The cost of insuring property in Northern Australia – battered by cyclones every year – has seemed an insurmountable problem since premiums jumped around eight years ago.
Householders and business
complain they can’t afford to insure their properties while insurers say the
risk of loss is high and they have to price for it. Some insurers have left the
market, deliberately priced themselves out of it or stopped taking business
when their exposure reaches a certain level.
The Australian Competition and Consumer Commission (ACCC) says insurance markets in northern Australia are characterised by “high prices, high costs and low profits”.
The Commonwealth Ombudsman has called for
private education providers to be clearer on fees with international students
who have pre-paid for courses.
The Ombudsman investigates complaints by
international students against private providers and says the most common
complaint is from students wanting pre-paid tuition fees refunded before they
have finished their course.
“Students’ ability to seek this refund should be stated in
their written agreement with the provider,” it says.
In the 2016-2017 tax year, Australians donated $3.5 billion to charity.
The actual figure will be higher because the figure above comes from tax returns lodged with the Australian Taxation Office (ATO). Not everyone lodges a tax return and many people make donations but don’t claim for them. There is also all the time donated by volunteers who work in op shops, environmental projects and sit on committees such as kindergarten and school councils.
The ATO notes that for those who did donate, and who it recorded, the average donation was $770.
“The most generous state was Western Australia, with 30% of residents claiming an average deduction of $1,190,” it says.
This is possibly because some very wealthy Western Australians donated large amounts.
Four major insurers dominate the Australian general insurance market, which gives the appearance of choice with the offer of many brands, says the Productivity Commission in a report on competition in the financial system.
The four majors underwrite more than 30 brands while two of the smaller insurers underwrite 50 brands between them. One company underwrites 23 of 25 pet insurance brands.
In some areas of financial services, proliferation of products with slight variations in features has become a burden for providers as well as consumers, says the report.
About 75 per cent of Australians lodge their tax return via a tax agent, many unnecessarily, because the tax system is complex and difficult to understand, a parliamentary inquiry has heard.
The Tax Institute says individuals with straightforward affairs don’t need a tax agent but find the system hard to access and cannot sort misinformation from correct information so feel they need to pay for expert help.
The Institute applauds the ATO’s move to electronic communications but says it could be improved by the ATO pre-filling as much information as possible and more transparency in data collected.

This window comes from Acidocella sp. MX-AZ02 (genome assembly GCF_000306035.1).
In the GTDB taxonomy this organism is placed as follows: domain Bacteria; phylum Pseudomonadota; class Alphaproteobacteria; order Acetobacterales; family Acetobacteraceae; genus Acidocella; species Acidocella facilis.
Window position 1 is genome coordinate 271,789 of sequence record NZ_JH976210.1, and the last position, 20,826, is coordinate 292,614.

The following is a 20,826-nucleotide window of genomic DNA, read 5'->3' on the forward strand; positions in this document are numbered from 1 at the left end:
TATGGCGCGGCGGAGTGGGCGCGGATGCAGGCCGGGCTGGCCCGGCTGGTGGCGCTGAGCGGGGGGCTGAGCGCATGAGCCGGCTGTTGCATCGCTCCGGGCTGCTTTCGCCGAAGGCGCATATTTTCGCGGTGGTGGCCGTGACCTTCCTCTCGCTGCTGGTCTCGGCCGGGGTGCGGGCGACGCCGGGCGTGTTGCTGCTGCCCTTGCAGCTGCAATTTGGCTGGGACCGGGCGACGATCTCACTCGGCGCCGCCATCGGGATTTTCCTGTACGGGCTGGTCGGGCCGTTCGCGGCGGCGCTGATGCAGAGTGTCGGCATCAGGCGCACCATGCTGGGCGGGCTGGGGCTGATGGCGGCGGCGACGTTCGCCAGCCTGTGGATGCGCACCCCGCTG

Australian households spend 5 per cent of their annual income on their cars. That figure includes buying and maintenance, making a car the second most expensive purchase after a house.
Despite the cost, and the fact that many people need a car to work, the consumer legal protections for new car buyers can be difficult to enforce, and for consumers to understand, finds a report from the Australian Competition and Consumer Commission (ACCC).
The consumer watchdog’s draft report into the new car retailing industry calls for regulation to ensure car manufacturers provide technical information to independent repairers.
Comparison websites provide the convenience of being able to compare different products online, and many of us would assume what we get is the same as buying a bespoke service. When it comes to life insurance we’d be wrong.
Research by Rice Warner has found the commissions that insurers pay to life insurance websites is the same as that paid to qualified financial advisers who spend time assessing the consumer’s needs to come up with a tailored offer of cover.
More Australians plan to live on their superannuation savings rather than the age pension.
When the Australian Bureau of Statistics surveyed 3.8 million workers on their plans for retirement, it found 53% of the group – all people aged over 45 years – expected their main source of retirement income to be super, an annuity or an allocated pension.
Only 19% of those who have actually retired tapped superannuation as their main source of income.
The Federal Government faces calls to regulate property investment advisors in the same way as financial advisors following an exposé of land banking scams.
Many Australians have invested in land developments that will prove to be worthless, having been enticed by high-pressure sales tactics and misled into thinking they are buying land that will soon jump in value.
The Senate Economic References Committee has called for tighter controls on property investment advisors, saying they should be regulated by the Corporations Act.
Consumer advocates have long been concerned that debt management firms charge people for services they can access for free.
Consumers suffering financial hardship are being charged a variety of fees by firms that promise to help restructure personal debt and offer no refund if they fail.
The fees are high and often opaque, according to an investigation started by the Australian Securities and Regulation Commission (ASIC) following complaints by consumer advocates, banks, lawyers and ombudsmen schemes.